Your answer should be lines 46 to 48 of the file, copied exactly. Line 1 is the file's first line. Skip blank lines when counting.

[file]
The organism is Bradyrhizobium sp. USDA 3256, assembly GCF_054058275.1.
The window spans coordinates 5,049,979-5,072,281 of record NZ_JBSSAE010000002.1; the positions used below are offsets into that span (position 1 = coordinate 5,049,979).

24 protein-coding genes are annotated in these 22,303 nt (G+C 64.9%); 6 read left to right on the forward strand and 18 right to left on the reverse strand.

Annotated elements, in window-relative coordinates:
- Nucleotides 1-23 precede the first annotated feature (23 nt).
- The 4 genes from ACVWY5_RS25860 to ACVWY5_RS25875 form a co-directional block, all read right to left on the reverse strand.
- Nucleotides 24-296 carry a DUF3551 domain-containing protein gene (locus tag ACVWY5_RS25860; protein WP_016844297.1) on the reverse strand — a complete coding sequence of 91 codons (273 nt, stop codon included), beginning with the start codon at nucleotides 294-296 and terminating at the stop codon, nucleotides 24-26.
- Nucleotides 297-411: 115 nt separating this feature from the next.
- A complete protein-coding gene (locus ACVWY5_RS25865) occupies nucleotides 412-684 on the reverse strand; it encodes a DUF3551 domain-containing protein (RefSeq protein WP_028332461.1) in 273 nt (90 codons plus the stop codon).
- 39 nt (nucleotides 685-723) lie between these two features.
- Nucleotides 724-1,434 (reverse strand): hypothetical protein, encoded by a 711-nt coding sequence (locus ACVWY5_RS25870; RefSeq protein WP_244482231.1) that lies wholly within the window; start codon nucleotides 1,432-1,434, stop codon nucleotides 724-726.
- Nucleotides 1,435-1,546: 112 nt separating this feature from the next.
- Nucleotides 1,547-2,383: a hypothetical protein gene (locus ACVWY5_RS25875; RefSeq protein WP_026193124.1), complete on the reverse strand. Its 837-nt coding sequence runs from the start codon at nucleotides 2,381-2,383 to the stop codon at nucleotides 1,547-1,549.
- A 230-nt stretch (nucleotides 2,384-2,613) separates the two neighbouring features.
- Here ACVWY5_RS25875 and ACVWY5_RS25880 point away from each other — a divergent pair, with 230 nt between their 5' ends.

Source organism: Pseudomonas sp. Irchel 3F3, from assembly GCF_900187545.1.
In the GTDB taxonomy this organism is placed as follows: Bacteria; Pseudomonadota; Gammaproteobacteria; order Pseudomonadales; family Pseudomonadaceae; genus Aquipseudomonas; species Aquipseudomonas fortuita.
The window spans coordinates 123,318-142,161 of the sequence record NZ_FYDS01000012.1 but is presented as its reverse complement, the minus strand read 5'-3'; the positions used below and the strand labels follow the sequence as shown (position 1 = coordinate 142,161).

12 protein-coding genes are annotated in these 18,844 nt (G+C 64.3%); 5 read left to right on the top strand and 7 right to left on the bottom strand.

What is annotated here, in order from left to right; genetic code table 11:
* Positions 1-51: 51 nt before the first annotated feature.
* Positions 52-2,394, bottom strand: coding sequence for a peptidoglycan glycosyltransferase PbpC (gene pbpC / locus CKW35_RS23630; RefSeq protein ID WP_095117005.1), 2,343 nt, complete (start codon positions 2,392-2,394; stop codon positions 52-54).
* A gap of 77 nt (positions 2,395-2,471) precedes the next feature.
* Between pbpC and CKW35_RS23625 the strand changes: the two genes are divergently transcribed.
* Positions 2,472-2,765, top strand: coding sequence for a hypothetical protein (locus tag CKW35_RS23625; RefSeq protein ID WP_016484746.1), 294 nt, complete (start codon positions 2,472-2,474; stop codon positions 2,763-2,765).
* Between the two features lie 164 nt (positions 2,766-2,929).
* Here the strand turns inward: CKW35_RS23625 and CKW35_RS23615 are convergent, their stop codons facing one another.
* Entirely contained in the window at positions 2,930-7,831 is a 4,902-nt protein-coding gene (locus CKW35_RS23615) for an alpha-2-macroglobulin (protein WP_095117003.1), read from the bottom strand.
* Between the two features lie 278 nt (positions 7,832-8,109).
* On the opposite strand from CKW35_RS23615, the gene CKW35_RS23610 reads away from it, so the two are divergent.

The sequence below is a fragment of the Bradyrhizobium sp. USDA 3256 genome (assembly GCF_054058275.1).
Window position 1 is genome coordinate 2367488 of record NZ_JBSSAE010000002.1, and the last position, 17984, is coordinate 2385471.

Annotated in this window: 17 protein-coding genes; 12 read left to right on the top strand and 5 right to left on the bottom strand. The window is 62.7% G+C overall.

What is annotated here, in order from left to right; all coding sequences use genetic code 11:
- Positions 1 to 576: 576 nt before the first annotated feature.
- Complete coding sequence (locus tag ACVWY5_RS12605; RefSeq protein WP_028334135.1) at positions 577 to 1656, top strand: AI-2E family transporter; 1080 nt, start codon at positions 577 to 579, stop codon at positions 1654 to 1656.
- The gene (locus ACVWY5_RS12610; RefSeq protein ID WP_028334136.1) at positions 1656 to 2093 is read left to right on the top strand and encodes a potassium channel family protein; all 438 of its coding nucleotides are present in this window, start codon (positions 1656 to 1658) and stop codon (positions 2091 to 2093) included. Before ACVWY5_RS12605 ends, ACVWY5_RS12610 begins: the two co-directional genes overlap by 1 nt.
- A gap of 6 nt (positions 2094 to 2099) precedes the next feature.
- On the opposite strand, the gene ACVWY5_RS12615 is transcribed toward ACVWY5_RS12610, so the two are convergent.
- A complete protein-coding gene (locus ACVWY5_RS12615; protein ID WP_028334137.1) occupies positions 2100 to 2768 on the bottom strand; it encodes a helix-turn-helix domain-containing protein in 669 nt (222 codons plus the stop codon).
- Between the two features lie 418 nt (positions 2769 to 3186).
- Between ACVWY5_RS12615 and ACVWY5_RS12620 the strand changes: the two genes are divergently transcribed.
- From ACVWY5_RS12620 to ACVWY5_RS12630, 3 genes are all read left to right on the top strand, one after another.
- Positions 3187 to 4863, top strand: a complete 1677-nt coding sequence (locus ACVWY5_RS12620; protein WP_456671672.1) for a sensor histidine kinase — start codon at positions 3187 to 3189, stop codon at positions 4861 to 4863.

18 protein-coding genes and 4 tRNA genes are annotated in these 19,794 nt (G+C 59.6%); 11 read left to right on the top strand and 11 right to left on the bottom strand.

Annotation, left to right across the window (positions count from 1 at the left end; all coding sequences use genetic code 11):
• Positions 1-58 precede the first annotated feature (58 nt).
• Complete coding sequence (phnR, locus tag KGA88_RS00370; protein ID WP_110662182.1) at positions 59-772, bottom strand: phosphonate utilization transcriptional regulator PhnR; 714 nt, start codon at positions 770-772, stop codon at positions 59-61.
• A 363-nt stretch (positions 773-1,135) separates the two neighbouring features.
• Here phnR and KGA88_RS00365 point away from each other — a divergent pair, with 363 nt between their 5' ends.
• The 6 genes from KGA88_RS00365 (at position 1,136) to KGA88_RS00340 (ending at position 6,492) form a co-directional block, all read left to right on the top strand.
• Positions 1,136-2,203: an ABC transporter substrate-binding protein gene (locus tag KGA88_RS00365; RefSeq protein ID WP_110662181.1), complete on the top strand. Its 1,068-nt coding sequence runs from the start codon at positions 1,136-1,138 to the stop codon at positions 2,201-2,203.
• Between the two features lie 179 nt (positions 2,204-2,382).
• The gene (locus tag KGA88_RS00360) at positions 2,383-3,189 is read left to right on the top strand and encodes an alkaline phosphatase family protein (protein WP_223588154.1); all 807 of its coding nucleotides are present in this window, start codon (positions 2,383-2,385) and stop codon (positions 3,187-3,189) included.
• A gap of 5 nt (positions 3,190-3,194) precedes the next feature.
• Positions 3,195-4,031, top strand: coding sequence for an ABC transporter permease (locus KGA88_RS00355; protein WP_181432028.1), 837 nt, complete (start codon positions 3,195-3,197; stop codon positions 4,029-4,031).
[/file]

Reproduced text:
Annotation, left to right across the window (positions count from 1 at the left end; all coding sequences use genetic code 11):
• Positions 1-58 precede the first annotated feature (58 nt).
• Complete coding sequence (phnR, locus tag KGA88_RS00370; protein ID WP_110662182.1) at positions 59-772, bottom strand: phosphonate utilization transcriptional regulator PhnR; 714 nt, start codon at positions 770-772, stop codon at positions 59-61.